Five Tips for a Debt Free Christmas

Five Tips for a Debt Free Christmas

Christmas 2017 was memorable for many Americans, but for more than 40 percent it was memorable because they went in to debt for an average of $1,054.1

What can we do to make Christmas “the most wonderful time of the year”? Here are a few suggestions:

1. Have a Plan. The first plan is a budget—and stick to it. The majority of Americans last Christmas didn’t stick to their budgets, with 74 percent saying they underestimated costs.2 You may find this budget form and a Master Gift List useful.

2. Online Shopping. Check online before shopping in-store. I’ve just Googled items in the past to check my options. However, there are numerous apps for this purpose. I found ScanLife (iOS, Android) user-friendly. Also, I just use my regular QR Reader. It gives price options and other information about the product.

3. Save. If you start right after Christmas and save $1 a day (or more, if you’d like), you will have a great head start on the upcoming holiday season with very little impact on your budget. You can also open a savings account specifically for the holidays and contribute to it year-round. And if you decided to go through your closets and sell stuff you no longer need, you can put that into your holiday account as well.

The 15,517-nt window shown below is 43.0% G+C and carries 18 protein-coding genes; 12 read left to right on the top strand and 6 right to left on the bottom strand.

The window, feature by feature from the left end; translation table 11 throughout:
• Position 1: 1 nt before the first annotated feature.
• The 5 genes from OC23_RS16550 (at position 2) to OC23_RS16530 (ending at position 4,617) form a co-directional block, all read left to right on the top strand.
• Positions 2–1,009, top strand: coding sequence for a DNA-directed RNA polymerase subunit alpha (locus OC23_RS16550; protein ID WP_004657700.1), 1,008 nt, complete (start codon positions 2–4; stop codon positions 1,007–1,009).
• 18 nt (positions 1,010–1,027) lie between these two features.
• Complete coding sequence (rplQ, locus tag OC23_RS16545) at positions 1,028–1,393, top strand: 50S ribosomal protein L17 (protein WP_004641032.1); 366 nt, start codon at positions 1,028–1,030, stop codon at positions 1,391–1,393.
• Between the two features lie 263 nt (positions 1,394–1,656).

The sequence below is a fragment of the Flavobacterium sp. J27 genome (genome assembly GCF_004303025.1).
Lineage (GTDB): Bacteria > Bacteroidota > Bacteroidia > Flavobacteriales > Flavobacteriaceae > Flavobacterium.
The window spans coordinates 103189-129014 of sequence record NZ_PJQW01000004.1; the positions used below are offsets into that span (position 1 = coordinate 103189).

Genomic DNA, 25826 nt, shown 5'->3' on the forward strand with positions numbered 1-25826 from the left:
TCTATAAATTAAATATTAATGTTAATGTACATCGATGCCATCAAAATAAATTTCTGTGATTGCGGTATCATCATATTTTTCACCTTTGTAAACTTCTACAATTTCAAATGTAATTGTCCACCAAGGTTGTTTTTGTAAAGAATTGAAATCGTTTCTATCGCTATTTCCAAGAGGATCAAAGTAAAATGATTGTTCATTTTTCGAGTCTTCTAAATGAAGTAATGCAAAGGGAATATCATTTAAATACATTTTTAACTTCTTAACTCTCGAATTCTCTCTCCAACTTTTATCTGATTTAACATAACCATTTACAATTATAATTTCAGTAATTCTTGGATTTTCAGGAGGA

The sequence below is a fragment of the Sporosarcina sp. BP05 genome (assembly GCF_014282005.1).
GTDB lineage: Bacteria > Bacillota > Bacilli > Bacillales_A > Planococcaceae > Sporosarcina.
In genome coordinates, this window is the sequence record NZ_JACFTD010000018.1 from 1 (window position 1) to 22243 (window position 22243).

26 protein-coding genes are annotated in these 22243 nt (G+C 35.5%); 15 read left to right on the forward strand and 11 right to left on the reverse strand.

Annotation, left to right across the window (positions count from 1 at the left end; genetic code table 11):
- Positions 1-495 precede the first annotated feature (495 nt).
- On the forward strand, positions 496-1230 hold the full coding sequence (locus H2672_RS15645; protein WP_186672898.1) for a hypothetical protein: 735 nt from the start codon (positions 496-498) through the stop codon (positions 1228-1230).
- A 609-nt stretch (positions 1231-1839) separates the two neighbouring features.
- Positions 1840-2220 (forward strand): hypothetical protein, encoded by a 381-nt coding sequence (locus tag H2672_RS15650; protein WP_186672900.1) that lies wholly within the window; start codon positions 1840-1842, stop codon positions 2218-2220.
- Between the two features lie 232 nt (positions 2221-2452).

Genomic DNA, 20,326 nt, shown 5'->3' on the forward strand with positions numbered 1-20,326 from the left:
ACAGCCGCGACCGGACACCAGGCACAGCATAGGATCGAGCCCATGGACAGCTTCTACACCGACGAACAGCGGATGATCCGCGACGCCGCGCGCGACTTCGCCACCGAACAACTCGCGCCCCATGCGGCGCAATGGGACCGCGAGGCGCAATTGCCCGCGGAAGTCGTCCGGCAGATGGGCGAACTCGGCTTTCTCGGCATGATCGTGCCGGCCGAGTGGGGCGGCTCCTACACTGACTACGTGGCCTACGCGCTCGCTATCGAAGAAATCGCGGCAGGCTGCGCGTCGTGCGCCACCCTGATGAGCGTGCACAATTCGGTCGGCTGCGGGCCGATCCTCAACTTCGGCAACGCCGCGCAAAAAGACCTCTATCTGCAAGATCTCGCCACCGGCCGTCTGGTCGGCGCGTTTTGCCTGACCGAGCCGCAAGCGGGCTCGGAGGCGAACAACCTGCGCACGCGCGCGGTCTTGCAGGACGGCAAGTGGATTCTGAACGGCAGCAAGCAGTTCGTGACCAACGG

4. Ditch Santa Lists. I overheard a woman in a restaurant many years ago talking with her friend. She said, “I don’t allow my children to make lists for me. Christmas is about gifts. The giver chooses the gifts.” That made a huge impression on me. I stopped lists shortly afterward. Often, my husband and I give edible gifts that we know they really like but don’t always buy for themselves. Perfect size. No returns.

5. Use cash. Research tells us that people spend 18 percent more using credit cards than cash. While credit cards have some benefits, if you know you have a difficult time staying within a budget for the holidays, it’s best to use cash.

1 Taken from on September 6, 2018.

2 ibid.